Church’s Appeal Loss Paves Way for Abuse Survivors to Sue
December 16, 2020
The Catholic Church has failed in its appeal over a compensation payout to a sexual abuse survivor, and now faces the prospect of being sued by hundreds of other victims who received meagre payments in exchange for their silence.
A former altar boy known as WCB was in 1996 paid $32,500 by the church after he was repeatedly abused by Warragul priest Daniel Hourigan between 1977 and 1980.
WCB’s lawyers say he felt insulted by that payment given the horrific abuse he suffered from when he was 12 and the effect it had on his life.
The Supreme Court this year overturned the deed of release, which allowed the Gippsland man to sue the church for damages.
The church appealed against that decision but the Court of Appeal on Friday dismissed the challenge and found in WCB’s favour. Appeals judges David Beach, Stephen Kaye and Robert Osborn found the 1996 payment was a “very modest one” and not commensurate “for the wrong done to [WCB]”.
“In those circumstances, and notwithstanding the difficulties created by the elapse of time, it is, in our view, very plainly just and reasonable to set aside the deed,” the appeals judges wrote.
“Indeed, it would positively be unjust and unreasonable not to do so.”
|Paedophile priest Daniel Hourigan.|
The Court of Appeal’s ruling means WCB can now sue the church for compensation. His lawyers hope the case goes to trial in the first half of next year.
The ruling is also expected to encourage other abuse victims who received capped compensation payments in the 1990s – such as under the church’s Melbourne Response scheme – to sue the church.
WCB’s lawyer, Laird Macdonald, said his firm Rightside Legal estimated there were hundreds of abuse victims who could now consider putting aside past payments and sue the church for adequate compensation.
“It is a watershed moment for them because, like my client, so many of them have been locked out of getting fair compensation because of the miserable amounts that were doled out by the church in the ’90s,” he said.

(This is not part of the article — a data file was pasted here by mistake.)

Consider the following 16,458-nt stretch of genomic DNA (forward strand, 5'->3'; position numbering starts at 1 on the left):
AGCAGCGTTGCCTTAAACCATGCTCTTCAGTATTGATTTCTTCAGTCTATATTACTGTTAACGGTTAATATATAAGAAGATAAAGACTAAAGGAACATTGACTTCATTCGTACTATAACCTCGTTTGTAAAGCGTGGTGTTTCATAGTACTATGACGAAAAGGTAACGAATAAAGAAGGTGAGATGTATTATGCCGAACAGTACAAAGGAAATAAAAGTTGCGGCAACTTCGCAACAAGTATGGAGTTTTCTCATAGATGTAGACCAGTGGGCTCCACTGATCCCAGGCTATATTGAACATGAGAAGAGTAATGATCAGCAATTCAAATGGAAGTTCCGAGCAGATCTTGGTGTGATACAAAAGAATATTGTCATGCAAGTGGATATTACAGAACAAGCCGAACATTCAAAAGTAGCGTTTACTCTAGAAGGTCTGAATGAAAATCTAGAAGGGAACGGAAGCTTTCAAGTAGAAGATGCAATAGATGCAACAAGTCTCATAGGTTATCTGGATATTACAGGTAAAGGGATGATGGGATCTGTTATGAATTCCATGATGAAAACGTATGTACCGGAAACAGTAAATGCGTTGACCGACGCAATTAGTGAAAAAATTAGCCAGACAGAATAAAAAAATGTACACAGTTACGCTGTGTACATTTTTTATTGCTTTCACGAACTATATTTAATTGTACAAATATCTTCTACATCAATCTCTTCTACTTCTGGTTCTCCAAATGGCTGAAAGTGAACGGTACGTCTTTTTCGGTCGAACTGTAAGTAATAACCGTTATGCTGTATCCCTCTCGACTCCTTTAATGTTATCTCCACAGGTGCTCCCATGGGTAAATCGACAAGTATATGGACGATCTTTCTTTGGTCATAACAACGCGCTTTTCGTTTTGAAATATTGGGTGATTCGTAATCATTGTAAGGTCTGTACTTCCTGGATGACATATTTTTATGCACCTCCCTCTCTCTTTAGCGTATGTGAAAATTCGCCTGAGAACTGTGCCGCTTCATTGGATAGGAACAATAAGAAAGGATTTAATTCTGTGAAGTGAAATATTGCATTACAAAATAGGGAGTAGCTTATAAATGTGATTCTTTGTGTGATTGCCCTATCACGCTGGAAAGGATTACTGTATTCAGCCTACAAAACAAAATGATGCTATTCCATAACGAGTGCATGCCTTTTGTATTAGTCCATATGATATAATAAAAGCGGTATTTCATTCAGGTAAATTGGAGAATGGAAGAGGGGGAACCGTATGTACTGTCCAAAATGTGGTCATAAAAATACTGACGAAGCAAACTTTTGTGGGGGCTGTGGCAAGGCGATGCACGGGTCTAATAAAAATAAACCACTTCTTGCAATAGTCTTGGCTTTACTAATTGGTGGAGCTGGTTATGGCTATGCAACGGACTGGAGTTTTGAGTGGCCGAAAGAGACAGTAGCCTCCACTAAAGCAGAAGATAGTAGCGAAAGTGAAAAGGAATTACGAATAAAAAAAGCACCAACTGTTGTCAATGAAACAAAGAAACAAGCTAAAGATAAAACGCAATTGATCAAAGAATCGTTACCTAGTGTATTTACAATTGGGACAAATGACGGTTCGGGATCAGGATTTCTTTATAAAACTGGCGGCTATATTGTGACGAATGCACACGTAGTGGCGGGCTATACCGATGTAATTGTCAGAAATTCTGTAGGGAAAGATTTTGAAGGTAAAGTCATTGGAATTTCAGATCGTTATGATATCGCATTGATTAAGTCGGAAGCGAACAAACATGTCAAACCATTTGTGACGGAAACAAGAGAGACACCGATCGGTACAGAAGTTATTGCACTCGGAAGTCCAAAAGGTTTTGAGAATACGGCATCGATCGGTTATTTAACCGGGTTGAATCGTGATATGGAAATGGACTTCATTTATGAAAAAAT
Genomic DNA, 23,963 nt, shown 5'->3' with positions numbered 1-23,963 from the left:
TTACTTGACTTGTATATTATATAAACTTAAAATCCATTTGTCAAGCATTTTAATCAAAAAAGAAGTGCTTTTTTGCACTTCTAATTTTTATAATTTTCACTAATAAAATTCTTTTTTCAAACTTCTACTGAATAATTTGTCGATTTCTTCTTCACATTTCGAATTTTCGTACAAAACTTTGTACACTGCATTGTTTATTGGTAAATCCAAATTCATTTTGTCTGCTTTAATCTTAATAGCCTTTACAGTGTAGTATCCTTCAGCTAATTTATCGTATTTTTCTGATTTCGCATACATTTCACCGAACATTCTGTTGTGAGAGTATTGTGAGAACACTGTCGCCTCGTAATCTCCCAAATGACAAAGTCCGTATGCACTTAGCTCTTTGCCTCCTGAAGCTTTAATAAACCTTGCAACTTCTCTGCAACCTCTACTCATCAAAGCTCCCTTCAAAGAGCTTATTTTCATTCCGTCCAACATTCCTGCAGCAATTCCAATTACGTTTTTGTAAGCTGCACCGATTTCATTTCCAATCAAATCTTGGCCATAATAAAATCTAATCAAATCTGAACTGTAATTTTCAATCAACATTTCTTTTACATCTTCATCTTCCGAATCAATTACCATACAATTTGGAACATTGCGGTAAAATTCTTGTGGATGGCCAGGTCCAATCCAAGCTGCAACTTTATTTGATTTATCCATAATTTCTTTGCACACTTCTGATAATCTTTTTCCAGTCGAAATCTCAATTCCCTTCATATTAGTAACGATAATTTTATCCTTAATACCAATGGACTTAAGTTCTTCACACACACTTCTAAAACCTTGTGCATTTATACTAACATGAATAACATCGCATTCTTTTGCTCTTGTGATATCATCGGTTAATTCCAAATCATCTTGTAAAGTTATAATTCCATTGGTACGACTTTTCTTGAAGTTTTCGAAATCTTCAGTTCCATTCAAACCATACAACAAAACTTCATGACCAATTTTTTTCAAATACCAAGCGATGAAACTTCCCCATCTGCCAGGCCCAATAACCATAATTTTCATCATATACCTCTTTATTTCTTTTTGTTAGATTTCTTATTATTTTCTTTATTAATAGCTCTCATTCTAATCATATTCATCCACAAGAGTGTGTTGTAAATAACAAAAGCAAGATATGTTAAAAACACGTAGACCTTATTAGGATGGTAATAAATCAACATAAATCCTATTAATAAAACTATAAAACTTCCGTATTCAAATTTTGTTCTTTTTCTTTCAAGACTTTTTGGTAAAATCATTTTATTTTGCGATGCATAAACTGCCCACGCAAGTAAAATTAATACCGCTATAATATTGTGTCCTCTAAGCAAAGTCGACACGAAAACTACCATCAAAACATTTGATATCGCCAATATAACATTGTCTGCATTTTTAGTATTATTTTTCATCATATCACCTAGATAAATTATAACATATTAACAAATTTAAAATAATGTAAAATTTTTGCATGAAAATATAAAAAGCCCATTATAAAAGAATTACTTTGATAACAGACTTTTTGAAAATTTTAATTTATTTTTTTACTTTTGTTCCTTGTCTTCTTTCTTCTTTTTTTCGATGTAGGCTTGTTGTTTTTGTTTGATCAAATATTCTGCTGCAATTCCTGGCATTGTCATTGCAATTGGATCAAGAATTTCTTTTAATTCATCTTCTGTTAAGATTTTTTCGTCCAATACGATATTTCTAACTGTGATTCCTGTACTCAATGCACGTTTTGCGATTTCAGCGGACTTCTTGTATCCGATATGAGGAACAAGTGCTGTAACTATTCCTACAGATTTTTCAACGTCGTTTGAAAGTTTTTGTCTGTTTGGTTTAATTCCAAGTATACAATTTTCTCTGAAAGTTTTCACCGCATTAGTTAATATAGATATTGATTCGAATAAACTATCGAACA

“This decision should stand as an example to abuse survivors that the the days of the church having legal supremacy and just dominating abuse survivors is just over.”
Mr Macdonald said WCB was “massively relieved” given his past disappointments when dealing with the church. The church had previously denied WCB was abused even though Hourigan admitted doing so before he died. The church had never apologised to WCB.
“He has dealt with the church for decades and more often that not he got the rough end of the stick,” Mr Macdonald said.
Hourigan was facing criminal charges related to offending against several children when he died in 1995.
Last year the Victorian government passed a law allowing courts to set aside a past deed of release or court judgment relating to child abuse.
Mr Macdonald said the courts’ recent rulings upheld the spirit of the law changes, which were aimed at “giving this community of survivors a fair go at compensation”.
In a statement, the Diocese of Sale said it would consider the court’s findings. The church would have to go to the High Court to lodge another appeal.
The diocese’s Bishop Gregory Bennet said he acknowledged “the enduring trauma experienced by victims of child abuse through the Catholic Church over many years”.
“The Catholic Church in Australia, and specifically here in the Sale Diocese, has been working assiduously to ensure that our schools and parishes are safe places, where children and vulnerable people are protected and encouraged to flourish,” he said.
“On behalf of the Diocese of Sale and all clergy and staff working here, I offer our support, prayers and absolute commitment to work together for the best outcomes for the survivors of abuse.”